And so I will get to the point, which is not to bore you with my eccentricities! These are two of the perfections of God that I long for the most: immutability and unity. I don't expect everyone to understand or agree with me. We do need all the happy sanguines, who love the multiplicity of things, and the driven cholerics, who are out to change the world. We really do, and I love them for what they have that I don't. But to me, there is a beauty in the thought of entering into rest from unrelenting change and rest from trying to hold it all together, most particularly myself. (If you are interested in psychology, you can probably tell what a lot of my struggles are from the desires of my heart for these perfections of God.) We are all clinging to God in our own ways: the sanguine perhaps because He is Trinity and the choleric because He is creator. But for all of us, He is savior. Come, Lord Jesus.
24 November 2010
20 November 2010
These days a devout young Catholic man can say that he is thinking about doing almost anything, and everyone says what a great idea it is: starting a micro lending organization in Upper Volta, for example. That's fine with me. But if one were to suggest the priesthood to him, a wary look comes into his eyes, and he acts as if you have picked your nose in public. This same young man will then send everyone he knows to confession, want Masses said in all kinds of extraordinary situations, etc. What I want to say is that there is an obvious solution to your needs. Or the parents of such a young man will put on sack cloth and ashes at the merest suggestion of the priesthood whereas if he were wanting to be on the first manned space flight to Pluto they would be thrilled.
What is so bad about the priesthood?
I am loved ridiculously. There is no way that I could be loved more than I am as a priest. Sometimes I feel that I am about to explode with the love of God being poured into my heart, just from saying one Mass. And the people! How can a man be so loved?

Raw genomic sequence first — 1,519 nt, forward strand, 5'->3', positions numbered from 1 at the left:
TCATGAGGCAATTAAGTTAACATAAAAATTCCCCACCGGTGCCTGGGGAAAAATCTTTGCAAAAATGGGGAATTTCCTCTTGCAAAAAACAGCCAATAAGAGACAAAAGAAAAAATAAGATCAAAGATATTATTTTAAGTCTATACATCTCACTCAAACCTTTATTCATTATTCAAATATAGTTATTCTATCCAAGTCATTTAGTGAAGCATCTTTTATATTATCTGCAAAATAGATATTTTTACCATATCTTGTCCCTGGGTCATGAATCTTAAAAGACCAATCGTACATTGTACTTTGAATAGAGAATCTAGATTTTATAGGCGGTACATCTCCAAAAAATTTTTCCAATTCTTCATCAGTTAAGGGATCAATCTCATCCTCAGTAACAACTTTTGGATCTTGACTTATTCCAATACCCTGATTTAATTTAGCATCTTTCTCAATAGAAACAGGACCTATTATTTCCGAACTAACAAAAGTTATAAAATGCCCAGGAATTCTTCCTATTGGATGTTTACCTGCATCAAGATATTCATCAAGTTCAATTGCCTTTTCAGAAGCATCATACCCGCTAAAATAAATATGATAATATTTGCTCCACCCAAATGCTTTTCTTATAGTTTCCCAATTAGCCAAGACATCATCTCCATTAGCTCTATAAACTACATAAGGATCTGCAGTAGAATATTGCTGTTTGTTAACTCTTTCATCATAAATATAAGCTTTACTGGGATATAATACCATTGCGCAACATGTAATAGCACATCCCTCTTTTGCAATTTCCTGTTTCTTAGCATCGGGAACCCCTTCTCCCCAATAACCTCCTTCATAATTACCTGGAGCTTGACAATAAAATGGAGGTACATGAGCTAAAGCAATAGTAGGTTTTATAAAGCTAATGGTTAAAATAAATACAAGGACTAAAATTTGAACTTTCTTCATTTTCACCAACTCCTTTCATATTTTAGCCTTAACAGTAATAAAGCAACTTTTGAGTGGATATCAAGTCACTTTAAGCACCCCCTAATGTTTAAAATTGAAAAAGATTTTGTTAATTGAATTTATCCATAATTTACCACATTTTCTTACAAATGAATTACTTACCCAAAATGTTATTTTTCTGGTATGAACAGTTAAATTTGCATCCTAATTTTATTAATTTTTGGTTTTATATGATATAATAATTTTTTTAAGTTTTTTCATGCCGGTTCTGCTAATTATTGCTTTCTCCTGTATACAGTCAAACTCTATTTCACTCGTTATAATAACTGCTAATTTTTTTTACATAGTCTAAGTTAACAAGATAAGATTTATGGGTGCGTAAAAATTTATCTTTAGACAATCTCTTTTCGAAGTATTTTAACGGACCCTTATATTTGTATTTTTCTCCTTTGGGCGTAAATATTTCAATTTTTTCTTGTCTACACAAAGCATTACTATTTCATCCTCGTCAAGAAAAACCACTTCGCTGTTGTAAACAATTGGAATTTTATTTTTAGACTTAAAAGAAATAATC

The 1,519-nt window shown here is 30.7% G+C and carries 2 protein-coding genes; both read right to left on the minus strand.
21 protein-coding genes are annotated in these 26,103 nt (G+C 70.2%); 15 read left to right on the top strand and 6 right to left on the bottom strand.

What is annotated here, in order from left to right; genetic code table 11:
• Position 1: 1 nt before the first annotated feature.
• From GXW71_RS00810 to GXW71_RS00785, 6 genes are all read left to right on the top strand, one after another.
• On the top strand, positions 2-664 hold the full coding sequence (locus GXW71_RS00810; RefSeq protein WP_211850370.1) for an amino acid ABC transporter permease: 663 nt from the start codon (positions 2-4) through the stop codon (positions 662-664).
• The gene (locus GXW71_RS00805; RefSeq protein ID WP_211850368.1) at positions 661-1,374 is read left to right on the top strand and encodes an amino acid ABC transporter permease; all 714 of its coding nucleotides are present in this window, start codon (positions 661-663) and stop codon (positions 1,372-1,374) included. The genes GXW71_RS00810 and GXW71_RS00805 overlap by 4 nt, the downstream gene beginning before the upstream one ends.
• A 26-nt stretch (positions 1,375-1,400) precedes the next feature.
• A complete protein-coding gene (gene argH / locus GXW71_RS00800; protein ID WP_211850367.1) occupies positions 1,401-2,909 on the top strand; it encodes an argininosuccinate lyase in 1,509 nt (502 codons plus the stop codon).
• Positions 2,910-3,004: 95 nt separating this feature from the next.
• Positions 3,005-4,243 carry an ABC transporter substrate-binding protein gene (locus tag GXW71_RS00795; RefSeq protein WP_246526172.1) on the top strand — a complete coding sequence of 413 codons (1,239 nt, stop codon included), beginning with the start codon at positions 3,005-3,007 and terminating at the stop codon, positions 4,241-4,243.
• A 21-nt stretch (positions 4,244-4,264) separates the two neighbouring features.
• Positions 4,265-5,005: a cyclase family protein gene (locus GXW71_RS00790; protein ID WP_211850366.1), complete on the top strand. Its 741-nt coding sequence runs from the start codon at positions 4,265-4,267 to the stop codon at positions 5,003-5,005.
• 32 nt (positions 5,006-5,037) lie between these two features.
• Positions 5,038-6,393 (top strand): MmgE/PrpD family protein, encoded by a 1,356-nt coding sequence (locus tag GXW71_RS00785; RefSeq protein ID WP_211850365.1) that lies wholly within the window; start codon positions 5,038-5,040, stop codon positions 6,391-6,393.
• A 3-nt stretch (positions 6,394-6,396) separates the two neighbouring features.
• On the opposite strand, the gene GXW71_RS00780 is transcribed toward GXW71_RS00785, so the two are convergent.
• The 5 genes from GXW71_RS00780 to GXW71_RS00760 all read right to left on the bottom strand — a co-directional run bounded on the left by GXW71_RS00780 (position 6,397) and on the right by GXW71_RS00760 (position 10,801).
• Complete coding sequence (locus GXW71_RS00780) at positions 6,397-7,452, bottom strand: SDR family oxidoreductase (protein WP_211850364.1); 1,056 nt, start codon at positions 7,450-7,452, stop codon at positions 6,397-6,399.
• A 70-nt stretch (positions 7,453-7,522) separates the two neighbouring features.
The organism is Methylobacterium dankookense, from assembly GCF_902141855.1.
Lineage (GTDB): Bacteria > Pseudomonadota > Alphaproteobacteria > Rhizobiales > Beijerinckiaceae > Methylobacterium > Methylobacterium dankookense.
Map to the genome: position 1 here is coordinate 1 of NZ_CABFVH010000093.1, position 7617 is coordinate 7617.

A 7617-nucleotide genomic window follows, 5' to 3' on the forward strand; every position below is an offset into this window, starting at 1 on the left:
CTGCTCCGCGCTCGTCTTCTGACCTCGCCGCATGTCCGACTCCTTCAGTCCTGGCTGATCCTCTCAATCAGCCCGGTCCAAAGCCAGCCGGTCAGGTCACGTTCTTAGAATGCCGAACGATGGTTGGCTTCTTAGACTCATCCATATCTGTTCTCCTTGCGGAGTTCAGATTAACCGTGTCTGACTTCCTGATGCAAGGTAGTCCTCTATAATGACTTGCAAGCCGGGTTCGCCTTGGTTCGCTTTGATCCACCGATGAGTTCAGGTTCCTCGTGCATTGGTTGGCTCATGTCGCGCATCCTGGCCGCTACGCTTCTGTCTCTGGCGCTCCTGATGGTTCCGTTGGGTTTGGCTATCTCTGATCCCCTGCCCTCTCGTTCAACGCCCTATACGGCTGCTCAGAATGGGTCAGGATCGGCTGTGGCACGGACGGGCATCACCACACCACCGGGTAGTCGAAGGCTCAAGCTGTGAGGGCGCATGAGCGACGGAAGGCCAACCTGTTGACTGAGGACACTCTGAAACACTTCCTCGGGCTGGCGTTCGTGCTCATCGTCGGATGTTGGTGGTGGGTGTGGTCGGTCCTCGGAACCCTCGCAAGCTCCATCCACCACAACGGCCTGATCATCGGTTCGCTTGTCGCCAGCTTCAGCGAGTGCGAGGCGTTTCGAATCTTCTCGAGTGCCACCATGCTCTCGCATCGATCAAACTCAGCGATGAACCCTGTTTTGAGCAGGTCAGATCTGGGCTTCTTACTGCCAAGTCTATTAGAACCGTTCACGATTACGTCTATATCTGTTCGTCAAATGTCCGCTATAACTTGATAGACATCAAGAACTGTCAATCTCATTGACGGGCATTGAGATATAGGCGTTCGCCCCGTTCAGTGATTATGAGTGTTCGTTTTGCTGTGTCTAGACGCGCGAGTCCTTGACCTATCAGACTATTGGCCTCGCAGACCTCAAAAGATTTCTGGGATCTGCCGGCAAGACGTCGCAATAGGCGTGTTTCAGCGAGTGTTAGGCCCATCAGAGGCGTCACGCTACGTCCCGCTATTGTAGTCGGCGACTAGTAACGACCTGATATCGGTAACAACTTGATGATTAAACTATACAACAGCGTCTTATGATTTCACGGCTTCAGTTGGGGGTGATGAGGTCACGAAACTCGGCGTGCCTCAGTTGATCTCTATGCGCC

Well, at least nobody is becoming a priest for worldly gain or reputation!
17 November 2010
Gentlemen -- this is the kind of thing that causes me to "push" the priesthood. Where could anyone be more needed to offer himself in sacrificial love? Priests are needed. In the military, on college campuses, in parishes, in prisons, in hospitals, in schools, everywhere! This is not a burden and certainly not a waste of your life. It is heroic love that makes life worth living. Anybody ready to go?
Without priests, Catholic military personnel seeking out Protestant pastors
BALTIMORE, MD., November 16 (CNA) - Military Archbishop Timothy Broglio told bishops at their annual gathering in Baltimore that the U.S. military is facing an alarming shortage of priests that is increasingly leading Catholic servicemen to seek help from Protestant pastors.
Calling it a “pastoral problem” that “affects all of us,” Archbishop Broglio appealed to bishops across the U.S. during the annual Nov. 15-18 meeting in Baltimore to consider sending more priests to help serve in the military.